Demand for rent vacations leaves property owners fuming
President Moon Jae-in’s suggestion Monday that landlords take a haircut on rents to help small businesses inspired a hail of criticism from many quarters, with academics and politicians saying that this sort of generosity with other people’s money could violate property rights.
“The question of fairness for self-employed business owners who are burdened with both a dramatic decline in sales from adhering to the government’s Covid-19 control and prevention measures and rents weighs heavy on my heart,” Moon said.
"Financial support to expand the 'good landlords movement' is necessary. I hope there will be efforts to implement a tax system to ease the financial difficulties during the coronavirus pandemic and expansion in financial support."
“During a national emergency, society as a whole must share the weight of the distress instead of forcing the sacrifice to be made solely by the marginalized population, and there needs to be a combined effort to brainstorm various measures that will strengthen the responsibility and role of the government."
Rent is a private matter between a landlord and a tenant, but the government intervened due to the pandemic. As the president’s use of the word “good” implies, the government makes it a tale of good versus evil — the landlords that reduce rents as the former and those that do not the latter. The government has rewarded landlords that participated in the “good landlord movement” with a tax credit of 50 percent of the reduction in rent.
The ruling party has been preparing for relevant legislation.
Democratic Party (DP) lawmaker Lee Dong-ju announced on Facebook that he will file a motion for an amendment to the Commercial Building Lease Protection Act on Sunday. The proposed bill that Lee submitted to the National Assembly will prohibit landlords from charging rents for businesses subject to the congregation ban, and limit the rent to below 50 percent of the original price for businesses that are subjected to congregation restrictions.
“When sales stop, tents must stop as well,” Lee said in a Facebook post.
Concerns about the measures have been raised by the experts.
“Recently, there has been a rise in the number of vacancies in buildings,” said Sung Tae-yoon, an economics professor at Yonsei University during a phone call with the JoongAng Ilbo. “It is better for the government to directly support self-employed business owners that are actually struggling to cover the rents.”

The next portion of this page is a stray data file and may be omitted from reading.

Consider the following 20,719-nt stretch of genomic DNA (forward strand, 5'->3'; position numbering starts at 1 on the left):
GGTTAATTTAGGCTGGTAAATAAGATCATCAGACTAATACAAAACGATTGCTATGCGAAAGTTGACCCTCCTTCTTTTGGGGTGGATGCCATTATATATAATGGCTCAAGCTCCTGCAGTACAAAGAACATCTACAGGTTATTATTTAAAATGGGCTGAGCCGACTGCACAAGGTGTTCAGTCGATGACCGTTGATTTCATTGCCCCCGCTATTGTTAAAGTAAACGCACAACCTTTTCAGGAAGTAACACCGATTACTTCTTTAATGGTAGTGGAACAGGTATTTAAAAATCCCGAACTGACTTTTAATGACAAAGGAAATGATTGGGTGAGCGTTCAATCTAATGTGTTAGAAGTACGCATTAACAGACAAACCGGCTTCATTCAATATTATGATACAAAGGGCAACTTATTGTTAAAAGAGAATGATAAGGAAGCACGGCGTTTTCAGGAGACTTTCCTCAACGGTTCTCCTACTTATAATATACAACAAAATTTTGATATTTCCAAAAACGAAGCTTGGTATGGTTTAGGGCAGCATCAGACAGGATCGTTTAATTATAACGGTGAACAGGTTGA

“One can call donation a ‘good act,’ but to call it a ‘fair act’ seems to be coercive,” Sung said regarding the comment President Moon made about fairness.
“There is no problem with landlords with the financial means to voluntarily reduce rent, but the government’s action of limiting or banning rent is a fundamental infringement of property rights,” said Chang Young-soo, a constitutional law professor at Korea University School of Law.
In terms of the bill that Lee proposed, Chang said there is enough for it to be declared unconstitutional.
“The resurgence of the coronavirus spread has been breeding fury among the self-employed, and it is the government’s attempt to pass the responsibility to the leaseholders,” said Jang Sung-chul, the chief of a local policy institute.
The opposition party added to the critical voices.
“Is the president silently pressuring the property owners not to receive rental payments?” said People Power Party (PPP) spokesman Bae Joon-young. “During the time when everyone needs to concentrate their powers in overcoming the difficulty, Moon’s statement again divides the landlords and tenants.”
“The purpose of President Moon’s statement is to call for further measures, instead of stopping at supporting the ‘good landlord movement,’ as everyone must do their part,” said a senior official at the Blue House.
BY YOON SUNG-MIN, YUN JUNG-MIN, HA JUN-HO [firstname.lastname@example.org]
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